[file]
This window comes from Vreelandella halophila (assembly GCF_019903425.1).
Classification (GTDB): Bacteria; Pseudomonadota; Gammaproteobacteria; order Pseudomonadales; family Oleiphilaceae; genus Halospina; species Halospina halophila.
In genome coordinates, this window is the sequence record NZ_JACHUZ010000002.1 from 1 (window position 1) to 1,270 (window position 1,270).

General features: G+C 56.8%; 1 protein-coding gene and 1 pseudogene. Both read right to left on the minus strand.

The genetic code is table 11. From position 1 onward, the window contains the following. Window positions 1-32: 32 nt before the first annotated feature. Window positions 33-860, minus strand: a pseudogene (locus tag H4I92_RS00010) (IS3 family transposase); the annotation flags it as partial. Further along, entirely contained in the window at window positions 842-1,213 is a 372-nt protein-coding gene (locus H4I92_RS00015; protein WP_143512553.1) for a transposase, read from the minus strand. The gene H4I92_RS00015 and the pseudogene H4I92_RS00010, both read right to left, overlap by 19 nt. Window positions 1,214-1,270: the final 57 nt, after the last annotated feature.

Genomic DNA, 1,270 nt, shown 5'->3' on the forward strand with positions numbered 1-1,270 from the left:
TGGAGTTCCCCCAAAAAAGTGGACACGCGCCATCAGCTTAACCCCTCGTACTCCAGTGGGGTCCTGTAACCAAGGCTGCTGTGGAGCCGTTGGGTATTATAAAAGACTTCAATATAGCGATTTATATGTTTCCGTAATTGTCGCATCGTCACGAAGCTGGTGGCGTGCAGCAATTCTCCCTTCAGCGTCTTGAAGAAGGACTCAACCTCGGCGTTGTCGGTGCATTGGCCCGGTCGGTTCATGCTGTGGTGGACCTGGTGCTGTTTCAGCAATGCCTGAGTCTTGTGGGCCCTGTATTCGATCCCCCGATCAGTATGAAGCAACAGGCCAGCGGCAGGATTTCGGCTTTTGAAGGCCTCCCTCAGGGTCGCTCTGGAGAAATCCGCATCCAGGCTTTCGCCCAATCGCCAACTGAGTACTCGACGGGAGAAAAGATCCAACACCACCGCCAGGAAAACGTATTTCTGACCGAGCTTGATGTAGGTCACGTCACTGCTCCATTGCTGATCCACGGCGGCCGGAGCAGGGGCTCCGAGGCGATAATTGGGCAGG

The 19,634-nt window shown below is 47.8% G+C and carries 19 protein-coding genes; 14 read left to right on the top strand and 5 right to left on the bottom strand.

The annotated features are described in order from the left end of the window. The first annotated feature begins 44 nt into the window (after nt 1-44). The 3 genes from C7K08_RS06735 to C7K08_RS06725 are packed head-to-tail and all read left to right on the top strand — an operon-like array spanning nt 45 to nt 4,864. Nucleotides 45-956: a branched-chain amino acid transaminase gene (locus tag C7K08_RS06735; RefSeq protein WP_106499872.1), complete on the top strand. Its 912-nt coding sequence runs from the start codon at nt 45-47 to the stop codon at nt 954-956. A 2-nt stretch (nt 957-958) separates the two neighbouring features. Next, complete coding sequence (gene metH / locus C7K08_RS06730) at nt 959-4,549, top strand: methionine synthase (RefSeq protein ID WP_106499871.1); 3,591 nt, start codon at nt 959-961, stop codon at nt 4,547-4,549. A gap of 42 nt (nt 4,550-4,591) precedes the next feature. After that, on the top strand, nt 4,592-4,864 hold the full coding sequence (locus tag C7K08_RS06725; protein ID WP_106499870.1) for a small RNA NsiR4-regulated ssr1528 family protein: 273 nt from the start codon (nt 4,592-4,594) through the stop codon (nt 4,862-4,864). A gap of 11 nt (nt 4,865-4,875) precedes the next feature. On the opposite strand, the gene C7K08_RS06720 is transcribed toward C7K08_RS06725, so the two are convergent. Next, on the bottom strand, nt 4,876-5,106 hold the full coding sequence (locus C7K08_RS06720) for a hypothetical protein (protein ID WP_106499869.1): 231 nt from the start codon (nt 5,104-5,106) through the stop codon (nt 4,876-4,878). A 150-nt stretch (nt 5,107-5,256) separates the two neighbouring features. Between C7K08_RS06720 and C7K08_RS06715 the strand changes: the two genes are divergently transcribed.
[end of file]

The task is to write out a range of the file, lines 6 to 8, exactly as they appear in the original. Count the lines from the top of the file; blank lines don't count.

Genomic DNA, 1,270 nt, shown 5'->3' on the forward strand with positions numbered 1-1,270 from the left:
TGGAGTTCCCCCAAAAAAGTGGACACGCGCCATCAGCTTAACCCCTCGTACTCCAGTGGGGTCCTGTAACCAAGGCTGCTGTGGAGCCGTTGGGTATTATAAAAGACTTCAATATAGCGATTTATATGTTTCCGTAATTGTCGCATCGTCACGAAGCTGGTGGCGTGCAGCAATTCTCCCTTCAGCGTCTTGAAGAAGGACTCAACCTCGGCGTTGTCGGTGCATTGGCCCGGTCGGTTCATGCTGTGGTGGACCTGGTGCTGTTTCAGCAATGCCTGAGTCTTGTGGGCCCTGTATTCGATCCCCCGATCAGTATGAAGCAACAGGCCAGCGGCAGGATTTCGGCTTTTGAAGGCCTCCCTCAGGGTCGCTCTGGAGAAATCCGCATCCAGGCTTTCGCCCAATCGCCAACTGAGTACTCGACGGGAGAAAAGATCCAACACCACCGCCAGGAAAACGTATTTCTGACCGAGCTTGATGTAGGTCACGTCACTGCTCCATTGCTGATCCACGGCGGCCGGAGCAGGGGCTCCGAGGCGATAATTGGGCAGG

The 19,634-nt window shown below is 47.8% G+C and carries 19 protein-coding genes; 14 read left to right on the top strand and 5 right to left on the bottom strand.